6 Accordingly, we urged Titus that as he had started, so he should complete among you this act of grace. 7 But as you excel in everything—in faith, in speech, in knowledge, in all earnestness, and in our love for you[c—see that you excel in this act of grace also.2 Corinthians 8:6-7
It’s significant that Titus oversees the collection for the believers in Jerusalem, as it allows him to complete the task, which is here called an act of grace, begun a year earlier (8:16-24). During the first century, there was a temple tax that was collected annually. While this collection was in no way a tax, it could explain why there was nearly a year between the notification and collection of the gift. Perhaps this was an acceptable period of time to store up extra money or to go through a harvest cycle and store up food, etc. (there’s no reason to think the gift was solely monetary). On the other hand, the allotted time between the notice to set aside a gift and it’s acutal collection may elapsed due to Paul’s other missionary travels, or even delay on the part of Corinth to have the gift ready. Either way, it makes perfect sense that they were encouraged to set aside their gift once a week, on the first day. Travelling with Titus, were other brothers, including one with a solid reputation among other churches. This adds validity and a level of accountability to their collection, avoiding the appearance of misappropriation or of using the collection to fund their own ministries (8:20).
All of this leads us to the request in 2 Corinthians 9, which Paul calls superfluous, or redundant, because they already knew about the cause, and already knew about the collection, he doesn’t need to recite it again. In 9:1-5, Paul is informing them about the arrival of the brothers to collect the gift that he had already prepared them for a year earlier. All of this context, the poverty of Jerusalem, the poverty of Macedonia – yet their willingness to give, the strain and likely financial distrust that Corinth had developed towards Paul (without merit!), and the advanced notice that Paul had given Corinth regarding the collection, all must be carried forward into 2 Corinthians 9:6-15. If it’s not, if we simply import our own meaning into the reading and then preaching of this passage it naturally becomes a spring board to compel people to tithe more to their church or to give over and above for a building/giving campaign. I’ve been there and done that as I’m sure many others have as well. As we’ve seen so far it is absolutely not the context or any reasonable application of the passage.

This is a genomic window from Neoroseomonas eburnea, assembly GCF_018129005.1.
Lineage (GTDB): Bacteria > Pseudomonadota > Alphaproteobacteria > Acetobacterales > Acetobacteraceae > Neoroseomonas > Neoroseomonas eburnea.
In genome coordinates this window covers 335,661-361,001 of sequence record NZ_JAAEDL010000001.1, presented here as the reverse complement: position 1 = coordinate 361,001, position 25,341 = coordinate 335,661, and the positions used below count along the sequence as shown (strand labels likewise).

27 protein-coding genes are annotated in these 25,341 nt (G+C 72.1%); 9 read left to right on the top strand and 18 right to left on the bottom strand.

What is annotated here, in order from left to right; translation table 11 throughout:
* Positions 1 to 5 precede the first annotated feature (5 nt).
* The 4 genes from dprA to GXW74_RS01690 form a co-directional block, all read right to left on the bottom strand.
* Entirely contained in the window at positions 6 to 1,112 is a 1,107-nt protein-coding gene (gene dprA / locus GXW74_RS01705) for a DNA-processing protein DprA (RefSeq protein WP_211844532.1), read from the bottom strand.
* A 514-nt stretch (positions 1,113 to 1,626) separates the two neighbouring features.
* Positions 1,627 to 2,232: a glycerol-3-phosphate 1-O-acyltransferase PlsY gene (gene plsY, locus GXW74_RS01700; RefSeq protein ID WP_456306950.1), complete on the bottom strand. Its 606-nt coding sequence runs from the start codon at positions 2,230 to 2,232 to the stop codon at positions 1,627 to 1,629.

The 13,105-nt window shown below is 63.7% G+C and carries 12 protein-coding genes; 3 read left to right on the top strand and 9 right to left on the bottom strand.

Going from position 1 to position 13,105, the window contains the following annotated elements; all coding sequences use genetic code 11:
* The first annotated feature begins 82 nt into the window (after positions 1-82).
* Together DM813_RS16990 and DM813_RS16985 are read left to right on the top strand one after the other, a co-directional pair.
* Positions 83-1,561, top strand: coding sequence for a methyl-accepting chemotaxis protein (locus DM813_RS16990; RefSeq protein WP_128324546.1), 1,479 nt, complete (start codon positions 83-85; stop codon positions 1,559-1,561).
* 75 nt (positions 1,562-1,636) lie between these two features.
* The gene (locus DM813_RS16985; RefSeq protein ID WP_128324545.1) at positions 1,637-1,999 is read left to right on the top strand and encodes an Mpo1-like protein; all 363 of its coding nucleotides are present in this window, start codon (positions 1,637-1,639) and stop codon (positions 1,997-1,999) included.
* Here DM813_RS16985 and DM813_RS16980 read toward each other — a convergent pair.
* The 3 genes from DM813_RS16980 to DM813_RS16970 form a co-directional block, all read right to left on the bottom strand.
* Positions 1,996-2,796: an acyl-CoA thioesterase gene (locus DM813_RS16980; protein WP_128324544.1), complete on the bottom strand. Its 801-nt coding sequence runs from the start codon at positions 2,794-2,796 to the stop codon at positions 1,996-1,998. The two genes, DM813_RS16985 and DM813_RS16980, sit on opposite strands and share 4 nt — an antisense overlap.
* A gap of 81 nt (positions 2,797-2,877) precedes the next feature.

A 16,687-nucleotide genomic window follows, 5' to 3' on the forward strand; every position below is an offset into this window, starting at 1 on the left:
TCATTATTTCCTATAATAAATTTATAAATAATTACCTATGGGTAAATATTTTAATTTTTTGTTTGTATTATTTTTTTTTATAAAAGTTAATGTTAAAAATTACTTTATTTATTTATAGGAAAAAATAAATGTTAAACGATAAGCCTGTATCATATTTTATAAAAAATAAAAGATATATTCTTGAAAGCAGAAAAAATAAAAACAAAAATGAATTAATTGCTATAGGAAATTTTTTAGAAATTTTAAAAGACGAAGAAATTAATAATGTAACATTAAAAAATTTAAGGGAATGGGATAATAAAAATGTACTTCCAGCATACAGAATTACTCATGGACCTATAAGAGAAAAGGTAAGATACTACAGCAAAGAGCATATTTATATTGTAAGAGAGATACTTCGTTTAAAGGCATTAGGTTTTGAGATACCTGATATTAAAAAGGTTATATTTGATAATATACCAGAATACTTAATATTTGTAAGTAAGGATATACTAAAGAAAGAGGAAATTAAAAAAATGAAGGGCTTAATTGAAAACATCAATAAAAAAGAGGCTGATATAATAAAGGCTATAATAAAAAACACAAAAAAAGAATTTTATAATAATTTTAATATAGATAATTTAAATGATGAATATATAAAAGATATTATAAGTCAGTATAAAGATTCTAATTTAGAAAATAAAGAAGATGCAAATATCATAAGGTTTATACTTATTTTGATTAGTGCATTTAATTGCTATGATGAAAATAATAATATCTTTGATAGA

When we arrive at 2 Corinthians 9:6-15, a section normally entitled “God loves a cheerful giver,” it’s easy to see how common preaching to give more based on this passage can cause someone to become laden with guilt over their lack of giving or through compulsion to give more. After all, if God loves a cheerful giver, then we must give! But toward what exactly?
Typically this is how the scenario plays out: The First Church of Your Town is having trouble meeting the budget, perhaps there has been some unexpected expense or maybe attendance is down so others need to pick up the slack. Or maybe there is a desire to build, add-on, purchase a building, or hire an extra staff member. So the request goes out, using this passage as a basis, to go over and above normal giving.
The problem is, as I mentioned above, 100% of the collection went to the poverty-stricken believers of Jerusalem, it was not for the Corinthians own cause or benefit. They didn’t feed themselves with 90% of the collection and then trickle out a couple bucks to missionaries overseas. There was an identifiable need, a purposeful collection, a participation in unity among believers, and grace experienced by all through the act of giving. They weren’t collecting a tithe to build a youth group wing, nor to purchase a bigger building to meet in. There were people starving and suffering under the affliction of poverty and the area churches were begging to help, even those who were struggling themselves. Furthermore, 2 Corinthians 9:6-15 is not used in order to compel the believers to give, but it is a commendation teaching them God’s principle of giving because they were already compelled to give. This is a critical point.
Here is the application for us today. It is a good, wise, and prudent practice to set aside funds on a regular basis to help those in need. When the need arises, and it will, you will not have to scramble or look for loose change in the couch cushions to help someone out. In the meantime, look for opportunities to give to the needs of the saints. What about giving to the new youth group wing or building campaign? If your conscience has so compelled you to give towards this cause, then give cheerfully. However, consider this, if giving towards something like a building, or to prop up an inflated budget, prevents you from meeting the needs of the suffering saints, reconsider. Finally, our modern practice of giving causes the ‘church’ to act as a financial intermediary who collects the money, facilitates transactions, and sometimes disperses it to whom and how she sees fit. In our passage, there was no middle man, they were just believers giving to other believers who had a need. In this way, thanksgiving was given to God for supplying the gift to the giver and in receiving the gift by the needy.
For the ministry of this service is not only supplying the needs of the saints but is also overflowing in many thanksgivings to God.2 Corinthians 9:12